Case Study - Scottish Water
Why we joined Logistics UK's Route to Net Zero Commitment
To help logistics businesses meet the challenges of climate change - one of the most pressing issues facing the global community - Logistics UK launched its Route to Net Zero commitment in summer 2021, to encourage its members to pledge to decarbonise their operations as quickly and effectively as possible. Scottish Water was the first Logistics UK member business to sign up to the commitment; here Elaine Pringle, the company’s Fleet Manager, explains why the publicly-owned water and waste water services provider signed up, its strategy to transition to net zero, and its advice for others on their journey to decarbonisation.
At Scottish Water we set a target to transition our operations to net zero by 2040 – ten years ahead of the UK-wide legal deadline – and our plans to achieve this for the road transport section of our business revolve around converting the entire fleet to alternative fuel power as swiftly and efficiently as possible. While the fleet accounts for only around 6% of our overall operational carbon emissions, it is a key priority area in our overall decarbonisation strategy; we signed up to Logistics UK’s Route to Net Zero commitment to pledge our dedication publicly and showcase to others the journey we are on, as well as share key learnings to help other businesses achieve their own decarbonisation targets.
The Road Ahead
We have made an encouraging start on our road to net zero; we now have around 100 electric lease cars and 25 electric vans in the fleet. Our focus remains on the successful mobilisation of these vehicles, and (looking to the future) assessing which models will work best within the fleet going forwards.
Payload, range, and speed of charge are all key considerations as we look to transition the fleet further. Payload has a direct impact on a vehicle’s range, which is why we have been focusing on transitioning our smaller vans that do not carry as much equipment and travel, on average, 75 miles. We need to operate many vehicles that require a range upwards of 300 miles, on a single charge; at Scottish Water, we are waiting for suitable technology solutions that will be able to handle these journeys to come to market.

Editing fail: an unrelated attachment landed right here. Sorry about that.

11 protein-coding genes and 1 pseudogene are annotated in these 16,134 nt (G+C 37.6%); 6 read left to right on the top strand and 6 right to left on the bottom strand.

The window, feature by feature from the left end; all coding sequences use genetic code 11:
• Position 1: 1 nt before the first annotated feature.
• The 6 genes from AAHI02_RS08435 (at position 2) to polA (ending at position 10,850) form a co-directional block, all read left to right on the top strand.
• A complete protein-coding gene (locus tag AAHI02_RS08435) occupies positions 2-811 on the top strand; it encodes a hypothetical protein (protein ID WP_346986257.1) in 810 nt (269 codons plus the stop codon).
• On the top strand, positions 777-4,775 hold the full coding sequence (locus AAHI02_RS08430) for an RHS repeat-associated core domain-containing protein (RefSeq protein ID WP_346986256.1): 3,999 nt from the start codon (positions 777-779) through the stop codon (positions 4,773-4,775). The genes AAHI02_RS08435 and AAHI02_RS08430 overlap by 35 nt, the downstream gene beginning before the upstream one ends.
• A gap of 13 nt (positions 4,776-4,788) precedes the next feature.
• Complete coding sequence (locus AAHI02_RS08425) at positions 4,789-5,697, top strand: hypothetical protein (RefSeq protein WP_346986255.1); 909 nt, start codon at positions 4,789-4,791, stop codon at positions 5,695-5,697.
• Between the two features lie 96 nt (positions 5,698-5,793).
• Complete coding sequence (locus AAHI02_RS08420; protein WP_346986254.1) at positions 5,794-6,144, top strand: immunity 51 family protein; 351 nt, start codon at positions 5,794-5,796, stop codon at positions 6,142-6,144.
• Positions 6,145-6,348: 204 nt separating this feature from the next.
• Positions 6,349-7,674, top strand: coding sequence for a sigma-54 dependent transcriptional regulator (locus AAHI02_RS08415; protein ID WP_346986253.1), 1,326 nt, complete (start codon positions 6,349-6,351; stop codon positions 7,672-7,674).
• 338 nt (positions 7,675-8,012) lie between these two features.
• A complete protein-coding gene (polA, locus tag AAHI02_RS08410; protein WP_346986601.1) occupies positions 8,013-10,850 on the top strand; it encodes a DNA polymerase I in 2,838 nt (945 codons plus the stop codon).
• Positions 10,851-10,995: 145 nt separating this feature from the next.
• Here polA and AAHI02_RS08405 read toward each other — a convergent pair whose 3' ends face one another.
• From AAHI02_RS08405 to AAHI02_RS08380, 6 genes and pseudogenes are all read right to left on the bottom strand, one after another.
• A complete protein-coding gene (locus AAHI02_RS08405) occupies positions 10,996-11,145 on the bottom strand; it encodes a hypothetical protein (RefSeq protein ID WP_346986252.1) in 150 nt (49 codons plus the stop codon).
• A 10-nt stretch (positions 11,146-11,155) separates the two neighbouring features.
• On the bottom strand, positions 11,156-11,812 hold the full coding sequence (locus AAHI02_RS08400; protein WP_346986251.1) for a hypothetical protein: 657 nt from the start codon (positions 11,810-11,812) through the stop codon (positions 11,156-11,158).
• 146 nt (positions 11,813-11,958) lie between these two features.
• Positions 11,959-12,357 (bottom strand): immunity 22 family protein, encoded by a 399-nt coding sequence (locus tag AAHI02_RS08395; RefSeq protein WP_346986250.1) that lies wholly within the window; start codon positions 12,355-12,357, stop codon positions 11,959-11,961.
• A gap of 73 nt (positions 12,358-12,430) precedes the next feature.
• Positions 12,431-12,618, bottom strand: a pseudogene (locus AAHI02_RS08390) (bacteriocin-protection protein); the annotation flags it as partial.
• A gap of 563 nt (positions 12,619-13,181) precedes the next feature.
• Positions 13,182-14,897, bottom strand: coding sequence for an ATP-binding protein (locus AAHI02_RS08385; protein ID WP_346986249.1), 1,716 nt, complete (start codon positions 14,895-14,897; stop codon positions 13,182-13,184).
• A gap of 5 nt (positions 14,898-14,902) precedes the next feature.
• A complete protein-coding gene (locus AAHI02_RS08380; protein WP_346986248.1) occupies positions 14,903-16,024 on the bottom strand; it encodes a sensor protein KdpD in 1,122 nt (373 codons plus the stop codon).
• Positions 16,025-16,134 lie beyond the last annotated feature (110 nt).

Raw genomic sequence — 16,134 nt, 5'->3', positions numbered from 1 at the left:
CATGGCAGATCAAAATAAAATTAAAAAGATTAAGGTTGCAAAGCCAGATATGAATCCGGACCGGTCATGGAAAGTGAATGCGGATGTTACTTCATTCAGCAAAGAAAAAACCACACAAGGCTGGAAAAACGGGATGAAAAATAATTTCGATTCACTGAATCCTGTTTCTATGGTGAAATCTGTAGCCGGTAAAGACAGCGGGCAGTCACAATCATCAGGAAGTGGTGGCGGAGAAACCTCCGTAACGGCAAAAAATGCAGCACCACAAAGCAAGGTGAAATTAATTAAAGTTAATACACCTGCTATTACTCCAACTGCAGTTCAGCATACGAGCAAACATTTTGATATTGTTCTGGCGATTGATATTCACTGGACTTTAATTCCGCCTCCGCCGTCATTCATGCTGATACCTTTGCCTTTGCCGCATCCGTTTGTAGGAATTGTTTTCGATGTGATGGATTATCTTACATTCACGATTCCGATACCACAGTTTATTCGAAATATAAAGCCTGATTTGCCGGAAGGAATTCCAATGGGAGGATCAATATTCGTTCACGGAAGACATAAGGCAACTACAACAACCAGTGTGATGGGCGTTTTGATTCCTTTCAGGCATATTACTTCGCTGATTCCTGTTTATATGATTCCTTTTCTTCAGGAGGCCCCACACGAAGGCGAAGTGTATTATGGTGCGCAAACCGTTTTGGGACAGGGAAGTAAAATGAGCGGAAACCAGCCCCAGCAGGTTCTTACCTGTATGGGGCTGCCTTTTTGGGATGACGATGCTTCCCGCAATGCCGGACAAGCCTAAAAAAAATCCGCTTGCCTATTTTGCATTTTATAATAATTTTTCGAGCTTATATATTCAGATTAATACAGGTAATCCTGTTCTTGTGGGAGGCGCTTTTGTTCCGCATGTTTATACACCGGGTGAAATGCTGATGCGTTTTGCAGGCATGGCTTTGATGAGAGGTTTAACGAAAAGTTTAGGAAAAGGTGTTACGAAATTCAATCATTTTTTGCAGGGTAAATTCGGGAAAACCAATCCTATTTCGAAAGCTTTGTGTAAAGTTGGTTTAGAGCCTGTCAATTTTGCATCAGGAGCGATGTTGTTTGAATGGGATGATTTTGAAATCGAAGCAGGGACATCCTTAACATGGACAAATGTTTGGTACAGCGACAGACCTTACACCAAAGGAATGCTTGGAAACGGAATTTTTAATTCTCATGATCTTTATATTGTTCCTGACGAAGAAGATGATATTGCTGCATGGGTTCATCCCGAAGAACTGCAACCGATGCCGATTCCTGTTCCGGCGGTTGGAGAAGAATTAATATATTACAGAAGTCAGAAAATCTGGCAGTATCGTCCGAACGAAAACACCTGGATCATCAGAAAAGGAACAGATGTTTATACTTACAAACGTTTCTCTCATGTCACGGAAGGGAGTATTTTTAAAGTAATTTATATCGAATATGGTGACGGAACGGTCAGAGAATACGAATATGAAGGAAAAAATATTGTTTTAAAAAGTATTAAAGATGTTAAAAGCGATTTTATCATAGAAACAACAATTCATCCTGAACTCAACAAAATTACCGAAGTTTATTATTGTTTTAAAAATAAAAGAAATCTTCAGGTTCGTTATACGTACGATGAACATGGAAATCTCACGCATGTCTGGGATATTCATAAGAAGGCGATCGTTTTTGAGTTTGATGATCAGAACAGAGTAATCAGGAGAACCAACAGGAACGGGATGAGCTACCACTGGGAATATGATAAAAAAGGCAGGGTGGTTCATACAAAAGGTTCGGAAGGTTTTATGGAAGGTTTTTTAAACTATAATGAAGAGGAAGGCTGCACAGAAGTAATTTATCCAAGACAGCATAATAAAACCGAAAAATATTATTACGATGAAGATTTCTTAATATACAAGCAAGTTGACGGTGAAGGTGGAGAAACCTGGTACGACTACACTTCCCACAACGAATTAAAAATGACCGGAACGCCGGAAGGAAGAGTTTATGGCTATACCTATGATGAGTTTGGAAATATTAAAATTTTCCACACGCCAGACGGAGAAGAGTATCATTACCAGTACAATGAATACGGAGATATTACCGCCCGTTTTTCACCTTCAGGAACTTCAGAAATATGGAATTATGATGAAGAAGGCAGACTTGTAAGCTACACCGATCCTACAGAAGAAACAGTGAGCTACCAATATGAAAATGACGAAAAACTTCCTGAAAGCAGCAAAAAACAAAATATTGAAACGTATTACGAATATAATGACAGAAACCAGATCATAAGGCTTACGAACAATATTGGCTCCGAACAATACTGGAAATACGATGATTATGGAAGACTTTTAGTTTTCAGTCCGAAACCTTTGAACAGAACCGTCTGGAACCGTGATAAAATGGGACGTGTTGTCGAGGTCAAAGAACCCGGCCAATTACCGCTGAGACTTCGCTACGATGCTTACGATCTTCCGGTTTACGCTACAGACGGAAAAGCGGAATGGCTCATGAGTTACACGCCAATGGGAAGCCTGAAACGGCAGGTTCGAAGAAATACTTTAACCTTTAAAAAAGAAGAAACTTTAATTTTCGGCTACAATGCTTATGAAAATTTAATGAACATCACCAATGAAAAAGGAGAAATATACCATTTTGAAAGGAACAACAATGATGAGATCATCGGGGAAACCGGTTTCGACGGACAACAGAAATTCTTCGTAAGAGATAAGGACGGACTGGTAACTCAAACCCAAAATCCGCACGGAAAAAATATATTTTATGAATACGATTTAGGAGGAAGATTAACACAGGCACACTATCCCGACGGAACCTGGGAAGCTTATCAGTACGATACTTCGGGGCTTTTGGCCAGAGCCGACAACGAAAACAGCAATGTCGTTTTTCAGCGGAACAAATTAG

Charging is a key logistical challenge in the transition to alternatively fuelled vehicles. We are at the early stages of charge point installation, with charging facilities already installed at around 20 of our sites. We are planning to install infrastructure for home chargers – around 80% of our fleet are home starts – and are looking to increase the number of offices that have charge facilities. However, the biggest issue is capacity - at some of our smaller sites, we may not have sufficient power to fit the number of chargers needed. We understand that there will be more hurdles to overcome regarding charging and infrastructure as we increase the number of electric vehicles in our fleet, and we hope that within the next three years there will be an increase in the number of available public EV charging hubs across the road network.
It is important to understand the correlation between charging speed – which must be a key priority for manufacturers – and efficiency. If we have vans on the road that need to stop and charge for an hour, or two, that vehicle and driver would be unable to work during that time, leading to decreased productivity. We are mitigating these challenges by prioritising the vehicles that we can transition – those that typically cover fewer miles that can either be charged at a depot, or home, overnight and are able to complete their duty cycle within that range.
The path to decarbonising HGVs is not yet as clear, with significant uncertainty over which fuels will be the most appropriate for HGVs, and differing views around hydrogen, electrification and electric road systems. There is much discussion surrounding which solutions are the best way forward for these heavier vehicles, and government research is underway to enable it to determine the best path forward. Scottish Water will be participating in a hydrogen HGV trial, as well as looking into alternative fuels such as CNG, LNG and biodiesel. There are substantial costs to converting vehicles or purchasing new ones and it is difficult to justify those costs as part of the public sector, without the assurance that it is an effective way forward for decarbonising heavier vehicles.
Advice to Others
Each business is individual; however, we would recommend to others starting their journey to identify the ‘quick wins’-: the changes that can be made easily, and the vehicles that can be transitioned now. Businesses must first consider whether this switch is viable economically; operational considerations are key too, such as whether the vehicles can be maintained locally, and the mileage range. It is important to start engaging with your drivers early in the process as their enthusiasm and willingness to transition is almost as important as the vehicles.
Our transport decarbonisation strategy will speed up significantly once improved supporting infrastructure and better model range are in place. We are however committed to our Route to Net Zero by 2040 roadmap and feel that it would be beneficial for leading infrastructure decision makers, manufacturers and operators to create and participate in a forum to hear the challenges and work to create viable solutions. Together, we can all work to make decarbonisation a reality.
For more information on Route to Net Zero, including how you can apply click here.